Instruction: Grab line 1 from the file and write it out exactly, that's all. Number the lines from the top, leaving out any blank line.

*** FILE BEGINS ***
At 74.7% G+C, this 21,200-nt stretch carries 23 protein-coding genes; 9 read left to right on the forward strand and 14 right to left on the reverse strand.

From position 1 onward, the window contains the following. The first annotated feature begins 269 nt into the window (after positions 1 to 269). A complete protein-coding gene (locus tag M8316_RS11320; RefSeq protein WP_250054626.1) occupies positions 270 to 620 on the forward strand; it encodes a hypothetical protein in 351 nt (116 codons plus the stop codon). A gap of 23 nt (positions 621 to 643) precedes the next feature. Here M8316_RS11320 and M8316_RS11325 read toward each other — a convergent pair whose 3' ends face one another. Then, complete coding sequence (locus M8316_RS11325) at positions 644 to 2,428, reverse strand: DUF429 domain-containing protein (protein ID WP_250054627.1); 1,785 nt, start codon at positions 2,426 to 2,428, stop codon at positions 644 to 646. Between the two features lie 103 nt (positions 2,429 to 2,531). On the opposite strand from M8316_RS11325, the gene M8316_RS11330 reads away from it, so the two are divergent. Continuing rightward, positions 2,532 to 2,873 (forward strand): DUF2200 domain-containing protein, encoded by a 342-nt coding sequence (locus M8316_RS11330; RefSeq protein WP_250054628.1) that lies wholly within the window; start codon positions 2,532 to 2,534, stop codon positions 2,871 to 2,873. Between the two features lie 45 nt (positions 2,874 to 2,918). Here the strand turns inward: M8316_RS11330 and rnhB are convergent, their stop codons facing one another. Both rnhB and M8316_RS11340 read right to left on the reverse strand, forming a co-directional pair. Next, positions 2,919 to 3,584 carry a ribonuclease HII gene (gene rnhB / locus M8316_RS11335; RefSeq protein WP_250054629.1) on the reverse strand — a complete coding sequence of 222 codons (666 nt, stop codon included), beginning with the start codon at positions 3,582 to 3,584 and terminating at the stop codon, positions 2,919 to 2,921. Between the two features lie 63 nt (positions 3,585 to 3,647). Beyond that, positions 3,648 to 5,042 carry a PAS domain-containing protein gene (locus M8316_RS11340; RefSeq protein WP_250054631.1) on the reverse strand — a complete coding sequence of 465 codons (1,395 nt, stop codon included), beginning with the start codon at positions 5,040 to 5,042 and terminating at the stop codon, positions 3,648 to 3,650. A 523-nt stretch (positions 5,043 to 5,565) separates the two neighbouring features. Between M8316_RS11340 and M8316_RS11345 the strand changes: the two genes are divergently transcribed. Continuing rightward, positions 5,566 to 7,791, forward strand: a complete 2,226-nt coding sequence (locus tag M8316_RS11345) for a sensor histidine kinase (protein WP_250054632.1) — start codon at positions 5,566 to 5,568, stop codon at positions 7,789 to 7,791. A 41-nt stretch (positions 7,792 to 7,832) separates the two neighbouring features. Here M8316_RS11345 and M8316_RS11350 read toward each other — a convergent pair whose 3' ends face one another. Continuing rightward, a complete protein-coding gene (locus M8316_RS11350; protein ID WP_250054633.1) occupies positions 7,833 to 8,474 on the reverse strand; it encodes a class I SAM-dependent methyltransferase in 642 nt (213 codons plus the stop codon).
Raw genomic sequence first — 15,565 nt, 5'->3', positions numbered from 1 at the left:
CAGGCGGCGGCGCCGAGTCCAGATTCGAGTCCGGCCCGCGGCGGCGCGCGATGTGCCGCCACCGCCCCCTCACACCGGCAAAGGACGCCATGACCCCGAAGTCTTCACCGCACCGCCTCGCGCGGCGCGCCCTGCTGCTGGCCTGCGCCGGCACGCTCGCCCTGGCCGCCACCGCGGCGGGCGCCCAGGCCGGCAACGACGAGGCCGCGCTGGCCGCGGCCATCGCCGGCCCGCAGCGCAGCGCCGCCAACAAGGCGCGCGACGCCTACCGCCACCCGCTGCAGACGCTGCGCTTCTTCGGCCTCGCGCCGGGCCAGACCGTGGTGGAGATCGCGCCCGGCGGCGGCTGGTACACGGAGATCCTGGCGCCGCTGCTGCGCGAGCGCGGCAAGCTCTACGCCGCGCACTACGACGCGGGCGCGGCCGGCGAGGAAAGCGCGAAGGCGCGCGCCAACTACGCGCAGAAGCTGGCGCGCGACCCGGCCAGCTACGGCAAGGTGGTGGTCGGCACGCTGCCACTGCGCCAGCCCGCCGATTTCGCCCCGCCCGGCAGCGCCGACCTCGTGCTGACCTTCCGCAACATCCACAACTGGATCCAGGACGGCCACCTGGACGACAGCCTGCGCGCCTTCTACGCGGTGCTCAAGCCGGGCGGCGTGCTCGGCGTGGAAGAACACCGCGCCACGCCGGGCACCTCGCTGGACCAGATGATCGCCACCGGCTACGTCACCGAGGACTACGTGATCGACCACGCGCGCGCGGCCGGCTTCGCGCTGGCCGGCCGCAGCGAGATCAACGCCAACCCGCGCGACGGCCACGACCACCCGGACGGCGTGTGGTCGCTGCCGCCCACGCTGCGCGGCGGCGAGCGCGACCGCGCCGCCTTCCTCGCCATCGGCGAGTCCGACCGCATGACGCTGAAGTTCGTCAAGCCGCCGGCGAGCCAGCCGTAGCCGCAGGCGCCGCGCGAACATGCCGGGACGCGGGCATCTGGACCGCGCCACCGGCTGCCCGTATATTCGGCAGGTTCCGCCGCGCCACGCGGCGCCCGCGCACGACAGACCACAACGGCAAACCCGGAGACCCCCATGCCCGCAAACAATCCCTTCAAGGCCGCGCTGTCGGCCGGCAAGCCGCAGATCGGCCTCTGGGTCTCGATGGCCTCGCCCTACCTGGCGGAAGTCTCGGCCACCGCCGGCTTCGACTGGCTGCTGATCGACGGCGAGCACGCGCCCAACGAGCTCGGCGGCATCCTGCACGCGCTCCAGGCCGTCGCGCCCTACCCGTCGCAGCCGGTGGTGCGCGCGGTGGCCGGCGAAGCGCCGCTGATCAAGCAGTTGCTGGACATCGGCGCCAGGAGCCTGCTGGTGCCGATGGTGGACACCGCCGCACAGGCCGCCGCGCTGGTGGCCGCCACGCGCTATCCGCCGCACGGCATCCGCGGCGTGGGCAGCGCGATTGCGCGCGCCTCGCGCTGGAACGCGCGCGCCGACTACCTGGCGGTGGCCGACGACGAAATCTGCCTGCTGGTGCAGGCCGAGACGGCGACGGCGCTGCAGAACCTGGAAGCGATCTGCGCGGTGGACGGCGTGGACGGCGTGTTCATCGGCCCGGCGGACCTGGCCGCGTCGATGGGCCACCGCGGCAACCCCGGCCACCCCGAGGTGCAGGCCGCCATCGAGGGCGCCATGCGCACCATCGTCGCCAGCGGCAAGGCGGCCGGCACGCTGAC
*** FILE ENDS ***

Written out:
At 74.7% G+C, this 21,200-nt stretch carries 23 protein-coding genes; 9 read left to right on the forward strand and 14 right to left on the reverse strand.